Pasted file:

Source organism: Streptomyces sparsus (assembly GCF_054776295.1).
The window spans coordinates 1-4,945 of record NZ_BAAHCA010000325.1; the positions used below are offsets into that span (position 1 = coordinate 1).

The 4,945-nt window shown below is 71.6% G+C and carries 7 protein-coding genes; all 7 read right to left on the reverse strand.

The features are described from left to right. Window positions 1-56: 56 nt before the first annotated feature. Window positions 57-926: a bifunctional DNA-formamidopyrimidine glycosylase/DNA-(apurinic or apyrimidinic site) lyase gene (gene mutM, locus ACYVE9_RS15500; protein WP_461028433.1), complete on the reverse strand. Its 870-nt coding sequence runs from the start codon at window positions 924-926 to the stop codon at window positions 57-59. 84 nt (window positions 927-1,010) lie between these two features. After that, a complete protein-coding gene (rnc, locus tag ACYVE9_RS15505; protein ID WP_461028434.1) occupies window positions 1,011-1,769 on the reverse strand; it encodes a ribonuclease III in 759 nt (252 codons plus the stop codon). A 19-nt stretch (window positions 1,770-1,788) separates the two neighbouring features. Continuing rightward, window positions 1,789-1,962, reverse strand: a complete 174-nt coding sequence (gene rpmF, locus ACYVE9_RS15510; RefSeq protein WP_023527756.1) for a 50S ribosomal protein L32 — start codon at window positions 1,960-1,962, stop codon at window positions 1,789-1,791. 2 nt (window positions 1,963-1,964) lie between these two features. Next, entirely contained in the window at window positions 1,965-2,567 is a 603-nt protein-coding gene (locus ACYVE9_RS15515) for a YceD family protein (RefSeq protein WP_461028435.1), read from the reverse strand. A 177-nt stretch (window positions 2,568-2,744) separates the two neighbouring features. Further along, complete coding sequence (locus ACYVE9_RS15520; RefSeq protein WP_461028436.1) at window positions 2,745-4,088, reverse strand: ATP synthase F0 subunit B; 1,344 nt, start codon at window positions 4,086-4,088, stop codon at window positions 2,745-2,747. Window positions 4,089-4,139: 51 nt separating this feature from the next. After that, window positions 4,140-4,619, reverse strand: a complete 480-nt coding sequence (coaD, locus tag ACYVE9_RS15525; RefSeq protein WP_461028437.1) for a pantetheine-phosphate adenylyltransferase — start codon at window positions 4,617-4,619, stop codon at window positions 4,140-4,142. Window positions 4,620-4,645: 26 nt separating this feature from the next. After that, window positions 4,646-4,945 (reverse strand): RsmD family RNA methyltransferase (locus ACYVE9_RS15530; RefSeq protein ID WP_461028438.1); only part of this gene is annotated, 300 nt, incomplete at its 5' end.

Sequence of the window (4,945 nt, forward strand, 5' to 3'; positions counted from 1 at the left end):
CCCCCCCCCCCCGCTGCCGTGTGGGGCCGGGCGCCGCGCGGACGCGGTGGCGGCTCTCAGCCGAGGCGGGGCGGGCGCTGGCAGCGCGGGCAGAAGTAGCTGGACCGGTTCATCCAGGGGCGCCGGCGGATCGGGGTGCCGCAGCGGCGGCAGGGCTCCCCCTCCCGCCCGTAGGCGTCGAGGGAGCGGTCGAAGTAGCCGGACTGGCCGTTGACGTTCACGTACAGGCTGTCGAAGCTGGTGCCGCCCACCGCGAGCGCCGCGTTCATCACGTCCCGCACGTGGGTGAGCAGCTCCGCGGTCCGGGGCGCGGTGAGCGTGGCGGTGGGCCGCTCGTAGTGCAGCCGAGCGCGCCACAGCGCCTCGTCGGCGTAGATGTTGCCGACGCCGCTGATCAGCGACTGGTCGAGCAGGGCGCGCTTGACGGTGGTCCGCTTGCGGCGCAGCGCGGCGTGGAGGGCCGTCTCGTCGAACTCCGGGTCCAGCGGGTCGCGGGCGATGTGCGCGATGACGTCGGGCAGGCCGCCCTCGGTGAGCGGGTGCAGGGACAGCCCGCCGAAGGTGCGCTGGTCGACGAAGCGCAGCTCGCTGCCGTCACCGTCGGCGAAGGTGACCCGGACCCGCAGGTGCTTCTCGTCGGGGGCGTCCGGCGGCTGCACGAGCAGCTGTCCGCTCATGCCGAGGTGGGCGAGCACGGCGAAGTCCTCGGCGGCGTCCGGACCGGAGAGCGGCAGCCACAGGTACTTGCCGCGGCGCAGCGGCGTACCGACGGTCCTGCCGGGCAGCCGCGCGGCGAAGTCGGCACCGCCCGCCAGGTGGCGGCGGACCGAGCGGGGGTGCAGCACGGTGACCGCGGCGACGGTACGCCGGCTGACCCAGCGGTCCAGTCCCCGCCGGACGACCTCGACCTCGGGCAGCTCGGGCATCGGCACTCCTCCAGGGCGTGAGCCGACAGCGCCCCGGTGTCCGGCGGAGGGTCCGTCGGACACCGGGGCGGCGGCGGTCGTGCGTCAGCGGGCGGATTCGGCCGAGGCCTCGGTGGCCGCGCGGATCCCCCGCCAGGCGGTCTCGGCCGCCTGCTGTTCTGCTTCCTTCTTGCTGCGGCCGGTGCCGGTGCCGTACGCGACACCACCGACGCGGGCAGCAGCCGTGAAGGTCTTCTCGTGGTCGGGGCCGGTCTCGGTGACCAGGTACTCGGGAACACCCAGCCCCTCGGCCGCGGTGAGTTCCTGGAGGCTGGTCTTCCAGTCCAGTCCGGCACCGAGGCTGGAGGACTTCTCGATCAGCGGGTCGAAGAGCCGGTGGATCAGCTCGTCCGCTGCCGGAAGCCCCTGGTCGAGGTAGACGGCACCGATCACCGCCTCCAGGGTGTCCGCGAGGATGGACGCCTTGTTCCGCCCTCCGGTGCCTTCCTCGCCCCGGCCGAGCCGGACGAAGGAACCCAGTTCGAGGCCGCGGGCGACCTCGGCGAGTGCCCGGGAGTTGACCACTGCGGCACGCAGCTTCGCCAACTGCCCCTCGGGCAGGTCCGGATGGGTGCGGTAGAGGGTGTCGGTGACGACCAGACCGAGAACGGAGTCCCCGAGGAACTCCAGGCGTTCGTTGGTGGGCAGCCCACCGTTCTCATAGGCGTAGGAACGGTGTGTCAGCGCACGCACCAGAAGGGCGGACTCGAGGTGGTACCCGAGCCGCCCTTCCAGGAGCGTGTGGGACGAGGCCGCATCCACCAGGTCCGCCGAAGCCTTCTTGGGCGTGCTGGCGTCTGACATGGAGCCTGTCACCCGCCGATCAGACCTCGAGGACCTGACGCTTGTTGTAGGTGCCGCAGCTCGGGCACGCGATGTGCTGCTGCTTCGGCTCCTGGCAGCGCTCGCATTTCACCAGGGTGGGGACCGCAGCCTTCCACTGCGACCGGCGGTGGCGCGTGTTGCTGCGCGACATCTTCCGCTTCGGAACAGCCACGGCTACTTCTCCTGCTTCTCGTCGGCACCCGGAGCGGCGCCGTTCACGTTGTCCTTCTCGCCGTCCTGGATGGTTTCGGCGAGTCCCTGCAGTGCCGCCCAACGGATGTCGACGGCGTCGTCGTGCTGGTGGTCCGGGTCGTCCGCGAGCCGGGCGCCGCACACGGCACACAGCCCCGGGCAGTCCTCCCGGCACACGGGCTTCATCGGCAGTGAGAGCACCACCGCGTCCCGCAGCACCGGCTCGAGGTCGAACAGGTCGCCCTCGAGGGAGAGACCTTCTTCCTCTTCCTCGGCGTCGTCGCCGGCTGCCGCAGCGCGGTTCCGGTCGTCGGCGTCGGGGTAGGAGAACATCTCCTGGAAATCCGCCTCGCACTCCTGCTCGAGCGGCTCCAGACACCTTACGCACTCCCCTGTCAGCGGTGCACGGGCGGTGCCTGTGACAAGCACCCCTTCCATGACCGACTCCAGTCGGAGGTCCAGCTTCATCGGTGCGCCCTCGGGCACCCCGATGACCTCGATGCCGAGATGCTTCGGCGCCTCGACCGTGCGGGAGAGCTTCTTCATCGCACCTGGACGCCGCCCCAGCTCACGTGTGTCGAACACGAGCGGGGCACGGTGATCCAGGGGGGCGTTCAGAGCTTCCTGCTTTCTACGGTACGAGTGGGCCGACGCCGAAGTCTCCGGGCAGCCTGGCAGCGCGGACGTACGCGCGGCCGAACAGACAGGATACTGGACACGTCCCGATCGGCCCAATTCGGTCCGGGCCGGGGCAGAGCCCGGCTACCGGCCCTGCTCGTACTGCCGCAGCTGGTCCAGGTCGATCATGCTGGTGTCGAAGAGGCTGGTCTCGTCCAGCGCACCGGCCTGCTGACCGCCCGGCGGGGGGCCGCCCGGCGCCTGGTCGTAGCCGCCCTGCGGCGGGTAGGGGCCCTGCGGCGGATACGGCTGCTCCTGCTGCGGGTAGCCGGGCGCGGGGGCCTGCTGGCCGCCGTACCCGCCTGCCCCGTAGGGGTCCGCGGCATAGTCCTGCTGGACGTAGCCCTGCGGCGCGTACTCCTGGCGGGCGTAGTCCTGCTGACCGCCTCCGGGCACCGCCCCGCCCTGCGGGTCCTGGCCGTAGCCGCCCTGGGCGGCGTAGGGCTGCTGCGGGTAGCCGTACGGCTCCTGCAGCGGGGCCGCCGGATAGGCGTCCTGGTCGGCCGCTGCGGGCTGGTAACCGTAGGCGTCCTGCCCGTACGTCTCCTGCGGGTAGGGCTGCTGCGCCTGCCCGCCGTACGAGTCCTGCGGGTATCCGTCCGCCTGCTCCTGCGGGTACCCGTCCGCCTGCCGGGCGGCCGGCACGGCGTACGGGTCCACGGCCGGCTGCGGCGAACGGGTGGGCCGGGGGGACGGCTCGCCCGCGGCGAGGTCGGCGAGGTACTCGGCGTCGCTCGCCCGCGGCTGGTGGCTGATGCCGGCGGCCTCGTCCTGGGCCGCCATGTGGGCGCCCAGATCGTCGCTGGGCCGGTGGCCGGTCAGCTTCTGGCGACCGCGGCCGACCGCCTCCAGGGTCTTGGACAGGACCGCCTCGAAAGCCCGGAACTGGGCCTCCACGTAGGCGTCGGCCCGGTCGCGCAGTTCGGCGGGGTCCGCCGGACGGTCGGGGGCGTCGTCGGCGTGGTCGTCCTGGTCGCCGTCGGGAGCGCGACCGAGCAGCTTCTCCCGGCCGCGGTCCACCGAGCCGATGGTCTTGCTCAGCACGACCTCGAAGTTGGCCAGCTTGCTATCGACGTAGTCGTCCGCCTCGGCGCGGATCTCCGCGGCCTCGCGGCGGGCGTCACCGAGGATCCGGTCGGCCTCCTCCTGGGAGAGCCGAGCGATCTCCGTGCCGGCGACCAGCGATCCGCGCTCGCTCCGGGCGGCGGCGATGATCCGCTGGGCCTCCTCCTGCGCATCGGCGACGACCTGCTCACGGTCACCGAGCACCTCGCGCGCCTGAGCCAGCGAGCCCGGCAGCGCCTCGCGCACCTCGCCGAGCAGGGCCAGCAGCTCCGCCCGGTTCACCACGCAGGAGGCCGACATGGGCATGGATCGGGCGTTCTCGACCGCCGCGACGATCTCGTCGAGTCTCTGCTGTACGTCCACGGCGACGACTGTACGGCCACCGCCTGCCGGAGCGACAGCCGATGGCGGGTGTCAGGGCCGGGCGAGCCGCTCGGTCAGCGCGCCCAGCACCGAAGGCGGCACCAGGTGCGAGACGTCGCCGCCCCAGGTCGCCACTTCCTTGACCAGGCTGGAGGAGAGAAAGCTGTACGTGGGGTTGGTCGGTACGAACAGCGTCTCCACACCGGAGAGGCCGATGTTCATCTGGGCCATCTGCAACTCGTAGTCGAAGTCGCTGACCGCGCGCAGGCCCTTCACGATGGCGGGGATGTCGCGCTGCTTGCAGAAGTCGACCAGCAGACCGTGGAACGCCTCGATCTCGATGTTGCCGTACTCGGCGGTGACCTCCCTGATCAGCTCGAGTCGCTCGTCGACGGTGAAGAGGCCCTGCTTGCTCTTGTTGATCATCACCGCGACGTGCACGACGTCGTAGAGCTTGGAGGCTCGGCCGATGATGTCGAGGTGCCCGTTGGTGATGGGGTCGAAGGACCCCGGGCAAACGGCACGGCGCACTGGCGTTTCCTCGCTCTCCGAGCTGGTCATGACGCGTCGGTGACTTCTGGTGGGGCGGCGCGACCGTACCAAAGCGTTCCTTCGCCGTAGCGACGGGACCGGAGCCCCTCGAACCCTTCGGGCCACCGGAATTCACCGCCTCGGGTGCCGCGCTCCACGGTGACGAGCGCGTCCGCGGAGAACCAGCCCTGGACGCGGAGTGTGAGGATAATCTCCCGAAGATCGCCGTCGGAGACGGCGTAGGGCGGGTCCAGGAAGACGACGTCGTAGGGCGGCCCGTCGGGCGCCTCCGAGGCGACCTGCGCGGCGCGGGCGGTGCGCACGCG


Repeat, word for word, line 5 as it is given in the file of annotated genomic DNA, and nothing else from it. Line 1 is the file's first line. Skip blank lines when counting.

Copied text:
Sequence of the window (4,945 nt, forward strand, 5' to 3'; positions counted from 1 at the left end):